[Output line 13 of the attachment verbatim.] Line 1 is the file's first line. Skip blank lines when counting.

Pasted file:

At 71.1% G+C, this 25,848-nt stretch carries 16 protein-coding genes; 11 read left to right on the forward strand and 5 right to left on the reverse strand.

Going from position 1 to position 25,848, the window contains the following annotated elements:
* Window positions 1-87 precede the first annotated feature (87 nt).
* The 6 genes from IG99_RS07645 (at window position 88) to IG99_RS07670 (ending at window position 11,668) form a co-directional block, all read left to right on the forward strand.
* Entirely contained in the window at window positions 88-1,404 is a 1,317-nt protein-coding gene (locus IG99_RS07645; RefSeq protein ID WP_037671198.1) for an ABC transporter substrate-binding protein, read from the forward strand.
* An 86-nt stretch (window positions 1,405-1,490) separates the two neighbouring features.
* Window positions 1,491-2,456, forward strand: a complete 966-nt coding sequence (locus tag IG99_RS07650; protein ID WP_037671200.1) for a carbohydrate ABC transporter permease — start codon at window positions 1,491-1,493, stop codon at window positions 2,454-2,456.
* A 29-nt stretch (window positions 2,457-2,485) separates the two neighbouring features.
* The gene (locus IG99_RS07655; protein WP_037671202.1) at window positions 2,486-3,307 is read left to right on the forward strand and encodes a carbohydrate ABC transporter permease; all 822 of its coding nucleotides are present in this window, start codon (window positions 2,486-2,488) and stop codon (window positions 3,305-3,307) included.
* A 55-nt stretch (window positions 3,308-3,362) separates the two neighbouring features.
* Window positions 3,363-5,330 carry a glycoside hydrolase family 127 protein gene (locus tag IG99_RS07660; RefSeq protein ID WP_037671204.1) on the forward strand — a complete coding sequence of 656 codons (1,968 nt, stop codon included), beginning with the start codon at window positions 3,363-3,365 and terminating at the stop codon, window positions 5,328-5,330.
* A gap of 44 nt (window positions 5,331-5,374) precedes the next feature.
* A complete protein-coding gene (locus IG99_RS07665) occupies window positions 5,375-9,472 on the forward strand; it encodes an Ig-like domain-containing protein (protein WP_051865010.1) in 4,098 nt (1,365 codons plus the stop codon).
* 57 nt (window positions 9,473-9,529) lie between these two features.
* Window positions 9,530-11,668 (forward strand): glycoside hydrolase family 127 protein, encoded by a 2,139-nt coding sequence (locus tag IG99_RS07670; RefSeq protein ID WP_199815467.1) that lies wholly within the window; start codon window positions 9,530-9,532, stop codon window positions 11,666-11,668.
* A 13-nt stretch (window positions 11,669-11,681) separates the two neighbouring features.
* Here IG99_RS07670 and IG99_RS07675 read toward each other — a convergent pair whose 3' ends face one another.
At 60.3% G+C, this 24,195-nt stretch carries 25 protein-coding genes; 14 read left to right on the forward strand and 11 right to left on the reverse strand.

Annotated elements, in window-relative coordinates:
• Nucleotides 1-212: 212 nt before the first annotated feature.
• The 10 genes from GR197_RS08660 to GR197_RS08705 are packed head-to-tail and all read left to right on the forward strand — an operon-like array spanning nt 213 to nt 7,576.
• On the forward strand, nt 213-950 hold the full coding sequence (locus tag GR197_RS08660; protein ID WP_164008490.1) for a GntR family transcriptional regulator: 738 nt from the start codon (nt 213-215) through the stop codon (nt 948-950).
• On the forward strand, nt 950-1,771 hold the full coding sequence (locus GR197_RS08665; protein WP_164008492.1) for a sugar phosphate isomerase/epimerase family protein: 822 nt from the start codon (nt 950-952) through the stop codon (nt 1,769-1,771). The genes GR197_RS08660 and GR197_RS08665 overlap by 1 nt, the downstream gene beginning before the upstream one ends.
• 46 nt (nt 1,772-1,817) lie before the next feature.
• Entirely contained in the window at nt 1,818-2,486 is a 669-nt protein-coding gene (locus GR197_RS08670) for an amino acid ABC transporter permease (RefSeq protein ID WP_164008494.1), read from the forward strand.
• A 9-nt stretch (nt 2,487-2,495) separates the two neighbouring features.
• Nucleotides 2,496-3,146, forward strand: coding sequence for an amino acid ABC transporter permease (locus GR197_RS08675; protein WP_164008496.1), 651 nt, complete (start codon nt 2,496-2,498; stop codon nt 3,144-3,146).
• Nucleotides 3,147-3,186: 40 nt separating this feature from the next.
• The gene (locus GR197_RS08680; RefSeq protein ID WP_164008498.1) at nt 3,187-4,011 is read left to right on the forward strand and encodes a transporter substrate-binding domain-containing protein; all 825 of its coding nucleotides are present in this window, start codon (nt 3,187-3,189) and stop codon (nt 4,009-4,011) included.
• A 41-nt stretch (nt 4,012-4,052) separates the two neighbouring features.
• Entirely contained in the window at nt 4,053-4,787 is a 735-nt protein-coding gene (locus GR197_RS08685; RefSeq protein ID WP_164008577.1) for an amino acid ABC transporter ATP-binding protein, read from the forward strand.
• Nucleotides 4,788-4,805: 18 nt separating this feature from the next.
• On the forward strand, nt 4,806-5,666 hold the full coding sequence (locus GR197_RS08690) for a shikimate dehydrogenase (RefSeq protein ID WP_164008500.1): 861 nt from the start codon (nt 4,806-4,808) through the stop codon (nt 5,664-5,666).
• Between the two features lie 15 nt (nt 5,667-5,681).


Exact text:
* A complete protein-coding gene (locus IG99_RS07665) occupies window positions 5,375-9,472 on the forward strand; it encodes an Ig-like domain-containing protein (protein WP_051865010.1) in 4,098 nt (1,365 codons plus the stop codon).